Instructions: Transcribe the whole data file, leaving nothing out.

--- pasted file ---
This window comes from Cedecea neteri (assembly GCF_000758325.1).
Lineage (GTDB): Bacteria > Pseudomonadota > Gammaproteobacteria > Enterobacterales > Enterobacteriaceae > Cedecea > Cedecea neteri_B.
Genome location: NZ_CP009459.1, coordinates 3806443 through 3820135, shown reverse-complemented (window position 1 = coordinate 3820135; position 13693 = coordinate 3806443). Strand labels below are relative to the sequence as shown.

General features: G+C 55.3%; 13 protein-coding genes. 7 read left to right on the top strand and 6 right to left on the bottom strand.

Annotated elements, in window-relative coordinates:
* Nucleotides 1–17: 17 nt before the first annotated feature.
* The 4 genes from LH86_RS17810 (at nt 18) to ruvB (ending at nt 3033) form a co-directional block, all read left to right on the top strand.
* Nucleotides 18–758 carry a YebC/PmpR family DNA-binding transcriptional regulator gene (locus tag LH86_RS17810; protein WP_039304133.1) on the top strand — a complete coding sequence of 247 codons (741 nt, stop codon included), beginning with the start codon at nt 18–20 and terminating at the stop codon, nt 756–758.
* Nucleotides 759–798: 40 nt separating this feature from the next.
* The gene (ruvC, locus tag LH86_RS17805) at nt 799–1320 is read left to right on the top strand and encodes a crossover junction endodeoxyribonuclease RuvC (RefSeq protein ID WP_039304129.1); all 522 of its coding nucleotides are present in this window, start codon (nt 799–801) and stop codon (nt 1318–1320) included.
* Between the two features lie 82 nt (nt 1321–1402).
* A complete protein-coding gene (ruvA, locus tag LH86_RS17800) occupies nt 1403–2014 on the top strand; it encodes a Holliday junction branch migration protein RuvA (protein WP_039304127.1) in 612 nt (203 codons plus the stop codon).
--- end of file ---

This window comes from Cedecea neteri (assembly GCF_000758325.1).
Lineage (GTDB): Bacteria > Pseudomonadota > Gammaproteobacteria > Enterobacterales > Enterobacteriaceae > Cedecea > Cedecea neteri_B.
Genome location: NZ_CP009459.1, coordinates 3806443 through 3820135, shown reverse-complemented (window position 1 = coordinate 3820135; position 13693 = coordinate 3806443). Strand labels below are relative to the sequence as shown.

General features: G+C 55.3%; 13 protein-coding genes. 7 read left to right on the top strand and 6 right to left on the bottom strand.

Annotated elements, in window-relative coordinates:
* Nucleotides 1–17: 17 nt before the first annotated feature.
* The 4 genes from LH86_RS17810 (at nt 18) to ruvB (ending at nt 3033) form a co-directional block, all read left to right on the top strand.
* Nucleotides 18–758 carry a YebC/PmpR family DNA-binding transcriptional regulator gene (locus tag LH86_RS17810; protein WP_039304133.1) on the top strand — a complete coding sequence of 247 codons (741 nt, stop codon included), beginning with the start codon at nt 18–20 and terminating at the stop codon, nt 756–758.
* Nucleotides 759–798: 40 nt separating this feature from the next.
* The gene (ruvC, locus tag LH86_RS17805) at nt 799–1320 is read left to right on the top strand and encodes a crossover junction endodeoxyribonuclease RuvC (RefSeq protein ID WP_039304129.1); all 522 of its coding nucleotides are present in this window, start codon (nt 799–801) and stop codon (nt 1318–1320) included.
* Between the two features lie 82 nt (nt 1321–1402).
* A complete protein-coding gene (ruvA, locus tag LH86_RS17800) occupies nt 1403–2014 on the top strand; it encodes a Holliday junction branch migration protein RuvA (protein WP_039304127.1) in 612 nt (203 codons plus the stop codon).